Digital photography is also a significant risk to professional photography...but as yet the danger is unrecognized and not identified. It is there, believe me.
Just ask the average middle-sized city pro who used to shoot the annual report for a smaller company. He calls to inquire about the progress of the annual report planning...and is told, we are not going to hire you this year.
"The boss bought an expensive new digital camera for his secretary, and she's going to shoot the annual report"! (Remember her, the blond with the low cut bodice and the high-heels) (:-)
Perhaps somewhere out there, a young photographer lurks, and has a passion to be the very best and turn pro. I'd love to give you a helping hand up that ladder. Call me.
Thanks for letting me 'emote'! I needed that.
Hi Richard, first welcome from Hawaii. I'm glad that you decided to join us, we need people that are enthauastic about the film process, and I can almost guarantee that your writing will be much better received here. As someone who has worked the high end of advertising photography, I'm sure you will have some good stories to tell.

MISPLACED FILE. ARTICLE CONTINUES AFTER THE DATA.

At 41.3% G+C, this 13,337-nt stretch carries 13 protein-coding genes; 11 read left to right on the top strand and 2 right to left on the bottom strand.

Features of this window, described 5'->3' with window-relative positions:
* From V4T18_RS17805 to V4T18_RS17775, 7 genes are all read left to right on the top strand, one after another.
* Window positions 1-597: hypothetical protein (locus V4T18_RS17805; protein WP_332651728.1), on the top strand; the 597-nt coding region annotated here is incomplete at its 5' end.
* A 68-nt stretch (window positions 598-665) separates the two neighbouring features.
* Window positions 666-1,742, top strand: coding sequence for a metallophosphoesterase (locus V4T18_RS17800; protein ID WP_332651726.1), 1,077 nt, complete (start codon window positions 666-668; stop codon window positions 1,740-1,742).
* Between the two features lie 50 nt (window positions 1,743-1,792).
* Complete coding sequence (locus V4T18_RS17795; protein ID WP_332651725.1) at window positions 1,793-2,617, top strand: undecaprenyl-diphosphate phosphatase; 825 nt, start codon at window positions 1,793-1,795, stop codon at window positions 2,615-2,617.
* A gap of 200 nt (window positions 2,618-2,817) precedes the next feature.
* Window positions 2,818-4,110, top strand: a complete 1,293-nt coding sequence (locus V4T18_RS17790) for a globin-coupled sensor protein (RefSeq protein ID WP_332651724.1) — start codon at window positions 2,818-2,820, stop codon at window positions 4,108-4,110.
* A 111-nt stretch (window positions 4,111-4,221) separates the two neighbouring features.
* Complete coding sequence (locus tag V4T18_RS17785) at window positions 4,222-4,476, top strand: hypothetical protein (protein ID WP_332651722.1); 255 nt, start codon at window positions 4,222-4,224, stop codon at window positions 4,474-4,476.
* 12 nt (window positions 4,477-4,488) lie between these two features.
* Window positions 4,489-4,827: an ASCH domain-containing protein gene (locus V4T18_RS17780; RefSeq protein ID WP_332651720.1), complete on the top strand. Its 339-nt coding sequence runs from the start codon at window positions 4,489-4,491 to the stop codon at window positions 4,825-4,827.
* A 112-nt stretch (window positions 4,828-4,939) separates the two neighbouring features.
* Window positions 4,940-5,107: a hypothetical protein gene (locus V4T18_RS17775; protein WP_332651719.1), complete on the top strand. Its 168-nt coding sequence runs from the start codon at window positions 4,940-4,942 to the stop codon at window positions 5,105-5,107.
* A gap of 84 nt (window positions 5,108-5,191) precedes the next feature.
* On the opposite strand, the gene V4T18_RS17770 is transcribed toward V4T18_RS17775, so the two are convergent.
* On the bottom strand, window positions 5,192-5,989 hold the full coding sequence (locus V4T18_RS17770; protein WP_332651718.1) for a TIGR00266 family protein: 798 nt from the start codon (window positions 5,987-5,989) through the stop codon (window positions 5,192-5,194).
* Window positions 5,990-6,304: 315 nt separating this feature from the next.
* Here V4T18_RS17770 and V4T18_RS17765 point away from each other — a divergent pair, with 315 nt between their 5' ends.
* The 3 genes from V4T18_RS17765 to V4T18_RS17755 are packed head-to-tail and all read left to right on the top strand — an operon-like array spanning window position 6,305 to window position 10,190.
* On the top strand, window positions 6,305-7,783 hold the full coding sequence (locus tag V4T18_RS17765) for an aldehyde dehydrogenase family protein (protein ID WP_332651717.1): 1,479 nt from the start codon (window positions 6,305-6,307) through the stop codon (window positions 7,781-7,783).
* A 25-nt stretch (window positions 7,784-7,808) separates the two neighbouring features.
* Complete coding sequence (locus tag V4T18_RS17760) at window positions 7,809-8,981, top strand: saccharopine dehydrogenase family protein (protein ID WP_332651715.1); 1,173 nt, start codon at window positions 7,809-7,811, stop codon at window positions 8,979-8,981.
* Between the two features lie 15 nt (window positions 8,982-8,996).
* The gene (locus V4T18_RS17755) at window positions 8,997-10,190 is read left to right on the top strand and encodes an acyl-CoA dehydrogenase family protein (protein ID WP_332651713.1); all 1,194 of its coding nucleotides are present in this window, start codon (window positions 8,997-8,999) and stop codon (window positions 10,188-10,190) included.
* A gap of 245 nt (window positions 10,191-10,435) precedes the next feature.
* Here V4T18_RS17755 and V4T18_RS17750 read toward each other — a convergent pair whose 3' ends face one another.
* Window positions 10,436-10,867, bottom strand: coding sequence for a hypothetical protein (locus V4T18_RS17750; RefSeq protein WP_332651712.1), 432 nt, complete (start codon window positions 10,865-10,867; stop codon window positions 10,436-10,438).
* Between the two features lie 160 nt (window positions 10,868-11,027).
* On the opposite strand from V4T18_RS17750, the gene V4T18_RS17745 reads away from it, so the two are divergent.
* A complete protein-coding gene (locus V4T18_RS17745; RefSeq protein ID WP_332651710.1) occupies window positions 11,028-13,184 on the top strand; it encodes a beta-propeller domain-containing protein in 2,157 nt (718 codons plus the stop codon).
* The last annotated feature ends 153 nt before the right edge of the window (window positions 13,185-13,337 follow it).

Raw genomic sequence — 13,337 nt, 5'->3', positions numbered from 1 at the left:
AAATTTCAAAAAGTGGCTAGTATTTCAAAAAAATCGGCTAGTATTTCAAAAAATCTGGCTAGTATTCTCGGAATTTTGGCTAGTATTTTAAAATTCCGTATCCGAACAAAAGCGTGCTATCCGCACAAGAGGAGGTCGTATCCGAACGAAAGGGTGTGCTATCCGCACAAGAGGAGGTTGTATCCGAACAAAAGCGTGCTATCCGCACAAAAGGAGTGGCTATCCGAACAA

I looked forward to your posts on the other forum and was disappointed when you decided not to continue. Welcome here.
Richard, welcome to APUG. I have never read your "photographers notebook" but already like your style. I too look forward to your postings here.
Welcome to APUG, Richard. Glad to see you've taken up this project again. Post away!
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Hello Richard Boulware,
Welcome to APUG. Those kooks ruined some great discussions. However, now that you are here, their loss, and our gain. Looking forward to reading more of your thoughts.
A G Studio
Richard, Welcome! from a newbie who would also like to start putting the technical side away from the central concerns.
Using film since before it was hip.
"One of the most singular characters of the hyposulphites, is the property their solutions possess of dissolving muriate of silver and retaining it in considerable quantity in permanent solution" — Sir John Frederick William Herschel, "On the Hyposulphurous Acid and its Compounds." The Edinburgh Philosophical Journal